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Editorials: Point and Counterpoint |

Rebuttal From Dr Mandel FREE TO VIEW

Jess Mandel, MD
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CORRESPONDENCE TO: Jess Mandel, MD, University of California, San Diego School of Medicine, 9500 Gilman Dr, Mail Code #0606, La Jolla, CA 92093


Copyright 2016, American College of Chest Physicians. All Rights Reserved.


Chest. 2016;149(4):898-899. doi:10.1016/j.chest.2016.01.012
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I thank Drs Allman, Perelas, and Eiger for their excellent arguments in favor of continuing to offer postgraduate training in the United States to international medical graduates (IMGs). We clearly agree on a number of important points: that IMGs currently comprise a significant portion of the US physician workforce, that the current US medical education infrastructure is incapable of fully meeting the nation’s need for physicians, and that IMGs are a convenient (for our country) source of physicians for meeting this shortfall.

However, we part ways in terms of what we view to be the most ethical path forward. Whereas the authors invoke “the altruistic tradition of medicine” to support the current practice of accepting IMGs into the US health-care system, I believe that the current practice is anything but altruistic. Rather, it is a means for the United States to meet its workforce needs on the cheap and in doing so, create a “brain drain” of capable physicians in other parts of the world.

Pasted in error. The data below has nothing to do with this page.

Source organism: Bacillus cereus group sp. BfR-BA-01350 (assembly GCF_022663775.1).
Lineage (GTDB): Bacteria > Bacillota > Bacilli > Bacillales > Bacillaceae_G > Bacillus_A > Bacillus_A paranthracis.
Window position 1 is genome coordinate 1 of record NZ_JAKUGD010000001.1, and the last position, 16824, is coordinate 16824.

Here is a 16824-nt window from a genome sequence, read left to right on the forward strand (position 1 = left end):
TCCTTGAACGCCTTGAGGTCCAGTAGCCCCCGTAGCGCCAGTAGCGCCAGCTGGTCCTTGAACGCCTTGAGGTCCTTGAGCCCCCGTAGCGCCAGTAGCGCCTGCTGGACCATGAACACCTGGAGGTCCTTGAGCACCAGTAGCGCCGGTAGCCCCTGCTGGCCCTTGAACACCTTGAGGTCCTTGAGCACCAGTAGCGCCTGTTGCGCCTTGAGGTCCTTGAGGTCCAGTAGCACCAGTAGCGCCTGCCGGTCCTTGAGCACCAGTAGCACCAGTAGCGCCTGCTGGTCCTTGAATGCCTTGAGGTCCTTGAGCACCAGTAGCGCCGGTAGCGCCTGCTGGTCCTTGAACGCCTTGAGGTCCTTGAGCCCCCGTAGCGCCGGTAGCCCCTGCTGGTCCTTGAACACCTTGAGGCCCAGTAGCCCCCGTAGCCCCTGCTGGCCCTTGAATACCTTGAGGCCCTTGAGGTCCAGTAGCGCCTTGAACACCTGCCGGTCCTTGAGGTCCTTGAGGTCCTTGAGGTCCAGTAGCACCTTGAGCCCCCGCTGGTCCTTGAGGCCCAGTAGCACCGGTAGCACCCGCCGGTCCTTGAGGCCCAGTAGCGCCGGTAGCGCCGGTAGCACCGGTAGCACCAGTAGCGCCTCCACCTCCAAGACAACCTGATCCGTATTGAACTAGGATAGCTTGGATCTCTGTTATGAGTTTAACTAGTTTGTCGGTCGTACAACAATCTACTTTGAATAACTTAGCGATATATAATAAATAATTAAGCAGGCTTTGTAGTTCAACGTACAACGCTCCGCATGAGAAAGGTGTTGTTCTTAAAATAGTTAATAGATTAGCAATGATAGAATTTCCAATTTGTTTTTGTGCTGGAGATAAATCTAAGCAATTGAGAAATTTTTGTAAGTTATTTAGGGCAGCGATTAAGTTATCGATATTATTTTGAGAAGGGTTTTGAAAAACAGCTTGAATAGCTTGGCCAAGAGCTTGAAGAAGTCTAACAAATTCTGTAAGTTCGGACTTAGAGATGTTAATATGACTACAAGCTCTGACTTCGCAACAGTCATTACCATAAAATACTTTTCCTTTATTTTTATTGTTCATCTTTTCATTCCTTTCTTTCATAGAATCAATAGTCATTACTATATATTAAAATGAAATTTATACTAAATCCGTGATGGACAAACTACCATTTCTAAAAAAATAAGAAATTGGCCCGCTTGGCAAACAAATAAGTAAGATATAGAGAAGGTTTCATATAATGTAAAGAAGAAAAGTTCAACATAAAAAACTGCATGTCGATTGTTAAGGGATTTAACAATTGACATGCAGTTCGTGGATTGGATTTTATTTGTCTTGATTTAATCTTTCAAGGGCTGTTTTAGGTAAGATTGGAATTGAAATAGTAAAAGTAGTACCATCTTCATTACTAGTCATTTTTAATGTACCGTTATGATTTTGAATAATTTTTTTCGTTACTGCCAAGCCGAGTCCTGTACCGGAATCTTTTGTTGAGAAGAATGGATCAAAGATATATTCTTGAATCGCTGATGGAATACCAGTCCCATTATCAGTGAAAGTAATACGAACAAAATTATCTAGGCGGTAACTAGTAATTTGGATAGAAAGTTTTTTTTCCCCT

This chain of events has real and harmful consequences for individuals living in the countries of origin of IMG physicians, and we should not be a party to it. Although it may make us feel virtuous to welcome IMGs to the United States for postgraduate training and beyond, this sense of virtue is false given the downstream costs inflicted on some of the globe’s most vulnerable populations who are thereby deprived of access to care.

Because the contribution of IMG physicians to the US workforce is so great and our ability to produce the number and type of physicians that we need currently is underdeveloped, it would be imprudent to instantly cease to offer postgraduate training to IMG physicians. However, we need to set a path toward this goal. The status quo is morally unacceptable and therefore we need to begin the laborious process of aligning US health-care education and training capacities with US workforce needs. The ethically dubious era of draining capable brains from around the world so that we can avoid making the necessary investments in US physician training and clinical infrastructure needs to pass into history.

References

Allman R. .Perelas A. .Eiger G. . Point: Should the United States provide postgraduate training to international medical graduates? Yes. Chest. 2016;149:893-895 [PubMed]journal
 

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References

Allman R. .Perelas A. .Eiger G. . Point: Should the United States provide postgraduate training to international medical graduates? Yes. Chest. 2016;149:893-895 [PubMed]journal
 
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